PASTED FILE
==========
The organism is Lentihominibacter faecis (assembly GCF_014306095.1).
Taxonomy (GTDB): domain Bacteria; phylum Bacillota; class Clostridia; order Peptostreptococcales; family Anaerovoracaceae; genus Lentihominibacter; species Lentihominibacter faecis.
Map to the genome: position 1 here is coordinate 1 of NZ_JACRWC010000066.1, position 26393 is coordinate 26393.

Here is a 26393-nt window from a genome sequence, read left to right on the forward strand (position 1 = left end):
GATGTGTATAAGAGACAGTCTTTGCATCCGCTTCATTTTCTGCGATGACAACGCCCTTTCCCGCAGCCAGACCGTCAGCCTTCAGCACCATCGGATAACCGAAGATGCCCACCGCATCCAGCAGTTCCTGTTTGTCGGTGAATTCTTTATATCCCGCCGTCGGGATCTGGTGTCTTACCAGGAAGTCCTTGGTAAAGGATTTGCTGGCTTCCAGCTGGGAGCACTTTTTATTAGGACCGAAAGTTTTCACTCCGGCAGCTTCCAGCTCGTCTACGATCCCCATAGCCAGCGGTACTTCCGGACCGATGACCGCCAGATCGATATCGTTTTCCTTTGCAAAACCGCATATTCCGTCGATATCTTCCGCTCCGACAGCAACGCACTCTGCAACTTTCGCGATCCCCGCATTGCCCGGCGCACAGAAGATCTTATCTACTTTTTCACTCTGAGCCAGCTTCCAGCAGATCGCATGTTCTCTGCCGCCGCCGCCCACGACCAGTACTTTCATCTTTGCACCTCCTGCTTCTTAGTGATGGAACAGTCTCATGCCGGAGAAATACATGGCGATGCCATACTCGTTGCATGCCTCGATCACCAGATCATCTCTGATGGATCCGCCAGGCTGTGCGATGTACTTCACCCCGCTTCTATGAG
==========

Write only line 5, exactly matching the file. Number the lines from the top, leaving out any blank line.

GATGTGTATAAGAGACAGTCTTTGCATCCGCTTCATTTTCTGCGATGACAACGCCCTTTCCCGCAGCCAGACCGTCAGCCTTCAGCACCATCGGATAACCGAAGATGCCCACCGCATCCAGCAGTTCCTGTTTGTCGGTGAATTCTTTATATCCCGCCGTCGGGATCTGGTGTCTTACCAGGAAGTCCTTGGTAAAGGATTTGCTGGCTTCCAGCTGGGAGCACTTTTTATTAGGACCGAAAGTTTTCACTCCGGCAGCTTCCAGCTCGTCTACGATCCCCATAGCCAGCGGTACTTCCGGACCGATGACCGCCAGATCGATATCGTTTTCCTTTGCAAAACCGCATATTCCGTCGATATCTTCCGCTCCGACAGCAACGCACTCTGCAACTTTCGCGATCCCCGCATTGCCCGGCGCACAGAAGATCTTATCTACTTTTTCACTCTGAGCCAGCTTCCAGCAGATCGCATGTTCTCTGCCGCCGCCGCCCACGACCAGTACTTTCATCTTTGCACCTCCTGCTTCTTAGTGATGGAACAGTCTCATGCCGGAGAAATACATGGCGATGCCATACTCGTTGCATGCCTCGATCACCAGATCATCTCTGATGGATCCGCCAGGCTGTGCGATGTACTTCACCCCGCTTCTATGAG